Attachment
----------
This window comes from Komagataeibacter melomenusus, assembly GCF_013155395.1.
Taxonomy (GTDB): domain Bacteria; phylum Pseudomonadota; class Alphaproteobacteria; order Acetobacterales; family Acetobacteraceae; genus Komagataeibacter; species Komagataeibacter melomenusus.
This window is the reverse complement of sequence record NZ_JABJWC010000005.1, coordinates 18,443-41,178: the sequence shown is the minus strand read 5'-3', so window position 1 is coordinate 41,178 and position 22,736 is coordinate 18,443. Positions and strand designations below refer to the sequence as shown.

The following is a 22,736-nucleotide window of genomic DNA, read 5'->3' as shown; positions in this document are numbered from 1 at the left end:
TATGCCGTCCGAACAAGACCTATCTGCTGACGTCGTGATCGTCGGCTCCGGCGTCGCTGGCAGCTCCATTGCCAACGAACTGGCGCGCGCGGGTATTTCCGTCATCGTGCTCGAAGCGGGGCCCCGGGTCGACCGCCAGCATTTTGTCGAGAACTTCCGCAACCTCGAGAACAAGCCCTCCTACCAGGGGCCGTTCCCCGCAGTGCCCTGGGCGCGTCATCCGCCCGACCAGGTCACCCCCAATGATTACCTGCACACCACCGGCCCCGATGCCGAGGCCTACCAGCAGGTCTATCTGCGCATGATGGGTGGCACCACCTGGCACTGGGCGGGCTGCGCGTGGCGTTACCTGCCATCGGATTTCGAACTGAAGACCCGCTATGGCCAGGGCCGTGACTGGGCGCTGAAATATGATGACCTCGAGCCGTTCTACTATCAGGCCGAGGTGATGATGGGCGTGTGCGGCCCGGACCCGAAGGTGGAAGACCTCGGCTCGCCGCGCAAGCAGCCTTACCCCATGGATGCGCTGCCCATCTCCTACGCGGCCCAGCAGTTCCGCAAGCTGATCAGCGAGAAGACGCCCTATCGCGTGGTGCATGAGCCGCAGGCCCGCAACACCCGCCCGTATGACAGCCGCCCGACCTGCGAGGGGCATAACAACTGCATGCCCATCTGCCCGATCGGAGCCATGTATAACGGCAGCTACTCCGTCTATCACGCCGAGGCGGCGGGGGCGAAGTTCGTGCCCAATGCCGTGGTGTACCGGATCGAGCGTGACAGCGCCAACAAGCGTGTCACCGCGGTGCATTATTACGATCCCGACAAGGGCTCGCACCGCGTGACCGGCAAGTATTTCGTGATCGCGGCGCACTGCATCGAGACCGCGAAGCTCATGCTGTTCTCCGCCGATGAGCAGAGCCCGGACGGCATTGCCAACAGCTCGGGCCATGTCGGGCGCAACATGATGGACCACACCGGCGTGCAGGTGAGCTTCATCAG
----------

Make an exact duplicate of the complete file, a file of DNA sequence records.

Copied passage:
This window comes from Komagataeibacter melomenusus, assembly GCF_013155395.1.
Taxonomy (GTDB): domain Bacteria; phylum Pseudomonadota; class Alphaproteobacteria; order Acetobacterales; family Acetobacteraceae; genus Komagataeibacter; species Komagataeibacter melomenusus.
This window is the reverse complement of sequence record NZ_JABJWC010000005.1, coordinates 18,443-41,178: the sequence shown is the minus strand read 5'-3', so window position 1 is coordinate 41,178 and position 22,736 is coordinate 18,443. Positions and strand designations below refer to the sequence as shown.

The following is a 22,736-nucleotide window of genomic DNA, read 5'->3' as shown; positions in this document are numbered from 1 at the left end:
TATGCCGTCCGAACAAGACCTATCTGCTGACGTCGTGATCGTCGGCTCCGGCGTCGCTGGCAGCTCCATTGCCAACGAACTGGCGCGCGCGGGTATTTCCGTCATCGTGCTCGAAGCGGGGCCCCGGGTCGACCGCCAGCATTTTGTCGAGAACTTCCGCAACCTCGAGAACAAGCCCTCCTACCAGGGGCCGTTCCCCGCAGTGCCCTGGGCGCGTCATCCGCCCGACCAGGTCACCCCCAATGATTACCTGCACACCACCGGCCCCGATGCCGAGGCCTACCAGCAGGTCTATCTGCGCATGATGGGTGGCACCACCTGGCACTGGGCGGGCTGCGCGTGGCGTTACCTGCCATCGGATTTCGAACTGAAGACCCGCTATGGCCAGGGCCGTGACTGGGCGCTGAAATATGATGACCTCGAGCCGTTCTACTATCAGGCCGAGGTGATGATGGGCGTGTGCGGCCCGGACCCGAAGGTGGAAGACCTCGGCTCGCCGCGCAAGCAGCCTTACCCCATGGATGCGCTGCCCATCTCCTACGCGGCCCAGCAGTTCCGCAAGCTGATCAGCGAGAAGACGCCCTATCGCGTGGTGCATGAGCCGCAGGCCCGCAACACCCGCCCGTATGACAGCCGCCCGACCTGCGAGGGGCATAACAACTGCATGCCCATCTGCCCGATCGGAGCCATGTATAACGGCAGCTACTCCGTCTATCACGCCGAGGCGGCGGGGGCGAAGTTCGTGCCCAATGCCGTGGTGTACCGGATCGAGCGTGACAGCGCCAACAAGCGTGTCACCGCGGTGCATTATTACGATCCCGACAAGGGCTCGCACCGCGTGACCGGCAAGTATTTCGTGATCGCGGCGCACTGCATCGAGACCGCGAAGCTCATGCTGTTCTCCGCCGATGAGCAGAGCCCGGACGGCATTGCCAACAGCTCGGGCCATGTCGGGCGCAACATGATGGACCACACCGGCGTGCAGGTGAGCTTCATCAG